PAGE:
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Monday, 13 November 2017

On Noses And Grindstones.

I've noticed a pattern with many people of late that I think is rather....unhealthy, to say the least, and a little scary. But not altogether surprising, perhaps.

It's fairly prevalent with bigger charities and not-for-profits in general, I think, but certainly not exclusive to there, or always found there. It's also a lot more general than that.

Put simply, it's people being overworked. They don't have enough time in what they're given to do the work they need to do; so they stay longer hours, and work more, when they may not get paid for it. And it's a perpetual cycle, always playing catch-up, never getting through what needs to be done. There's always more.

And many companies will look at someone like this and go, "Fantastic! They're going through this work so quickly! Let's give them more work." Without really worrying about the potential dangers and difficulties that could arise from this. Yet this is almost the norm.

We could try and say that it's the people that are the problem, or that it's the companies that are the problem; but I think it's actually a little bigger than that. I think it's our philosophy that's the problem. Our philosophy of work.

I've talked before about how we tend to focus on work as the most important thing. And this tends to prevail, even if we say that family is more important, or friends are more important, or church is more important - sorry, they need to fit around work. Work comes first. There's an old saying that goes, "Things that matter most must never be at the mercy of things that matter least." Yet this is what we constantly do. And because of it, often, other things will begin to wear down.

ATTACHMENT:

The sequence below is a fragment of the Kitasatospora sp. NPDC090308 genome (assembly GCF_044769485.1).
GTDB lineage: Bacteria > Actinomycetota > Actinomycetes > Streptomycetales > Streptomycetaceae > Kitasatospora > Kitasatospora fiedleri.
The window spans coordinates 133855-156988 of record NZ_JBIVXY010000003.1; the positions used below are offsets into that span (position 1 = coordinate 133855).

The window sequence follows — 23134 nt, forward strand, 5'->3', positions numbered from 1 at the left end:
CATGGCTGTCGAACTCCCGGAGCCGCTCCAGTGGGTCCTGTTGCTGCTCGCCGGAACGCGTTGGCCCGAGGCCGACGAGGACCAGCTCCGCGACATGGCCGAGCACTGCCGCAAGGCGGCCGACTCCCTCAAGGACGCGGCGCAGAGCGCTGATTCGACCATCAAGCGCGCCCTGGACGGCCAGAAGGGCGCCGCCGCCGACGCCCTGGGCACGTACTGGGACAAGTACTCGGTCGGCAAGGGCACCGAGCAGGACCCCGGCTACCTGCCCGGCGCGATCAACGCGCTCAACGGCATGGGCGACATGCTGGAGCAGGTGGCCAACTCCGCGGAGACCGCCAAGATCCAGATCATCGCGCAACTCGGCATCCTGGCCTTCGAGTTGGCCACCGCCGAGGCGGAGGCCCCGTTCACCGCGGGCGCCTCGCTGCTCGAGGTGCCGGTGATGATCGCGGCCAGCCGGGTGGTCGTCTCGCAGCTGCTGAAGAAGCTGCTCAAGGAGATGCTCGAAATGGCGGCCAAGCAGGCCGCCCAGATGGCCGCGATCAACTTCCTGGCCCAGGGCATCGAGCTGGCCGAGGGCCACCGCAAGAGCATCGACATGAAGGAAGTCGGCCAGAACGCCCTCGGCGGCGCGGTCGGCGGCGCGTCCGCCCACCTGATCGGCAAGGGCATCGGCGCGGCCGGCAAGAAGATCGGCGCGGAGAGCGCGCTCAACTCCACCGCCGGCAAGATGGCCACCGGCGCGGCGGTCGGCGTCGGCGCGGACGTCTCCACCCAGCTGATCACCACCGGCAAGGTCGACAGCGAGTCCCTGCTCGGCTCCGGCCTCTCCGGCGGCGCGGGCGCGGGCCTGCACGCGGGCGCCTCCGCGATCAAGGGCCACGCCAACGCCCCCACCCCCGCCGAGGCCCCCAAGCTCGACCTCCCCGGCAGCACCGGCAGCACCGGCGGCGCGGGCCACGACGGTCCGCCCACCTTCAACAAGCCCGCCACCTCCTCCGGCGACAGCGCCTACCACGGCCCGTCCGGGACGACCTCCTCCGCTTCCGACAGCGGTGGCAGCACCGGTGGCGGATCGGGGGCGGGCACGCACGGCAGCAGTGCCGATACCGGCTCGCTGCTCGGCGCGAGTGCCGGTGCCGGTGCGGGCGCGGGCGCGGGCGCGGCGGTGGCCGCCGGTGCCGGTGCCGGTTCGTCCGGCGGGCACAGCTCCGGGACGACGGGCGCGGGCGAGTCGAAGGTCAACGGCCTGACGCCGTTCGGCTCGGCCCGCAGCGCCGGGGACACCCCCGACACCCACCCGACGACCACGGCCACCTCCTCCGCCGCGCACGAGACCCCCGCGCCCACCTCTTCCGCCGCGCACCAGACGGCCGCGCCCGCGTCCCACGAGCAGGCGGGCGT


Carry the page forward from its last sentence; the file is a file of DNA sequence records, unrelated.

The story of the family that felt distant from their father because he was over-committed to his work is an old one. But we don't feel any need to change it, it seems; though we do have more gender equality at least, it could be the mother or the father now. Or even both, quite often. And yet this is seen as okay. As normal. Necessary. How else could it be? Shouldn't we all be doing 9-5, five days a week? (Though some cultures/people would look at that and laugh at how little that is.)

Well, put simply, no. I don't think so. If you don't have a family to go back to and spend time with, then maybe that's a bit different, but really - it seems strange to me for people to spend most of their time at work, making money, so they can then get home exhausted, flop down and do it all again tomorrow. Where has the joy in life gone? People shouldn't be having to choose between rest, work, and family. Work should be constructed so that the people working there are healthy, not drained. People need rest, space, time. But the world of today seems to move too fast to understand that.

I think that work should look a lot more like job-sharing - where you do it for two days a week, someone else does it three days a week, or something like that. Maybe you do mornings, they do afternoons. But, of course, the price of living is built around people working ridiculous hours. That's the problem. Particularly if couples want to raise children - it's typically not financially viable if they're not both working, often full-time.

I don't really have an answer for this one. I'm hoping that a combination of job automation and some sort of universal basic income will help. But it's hard to say. And it's harder to say when that might happen. But hopefully, in our lifetimes. I don't want to bring children up in a world hell-bent on working them to death.

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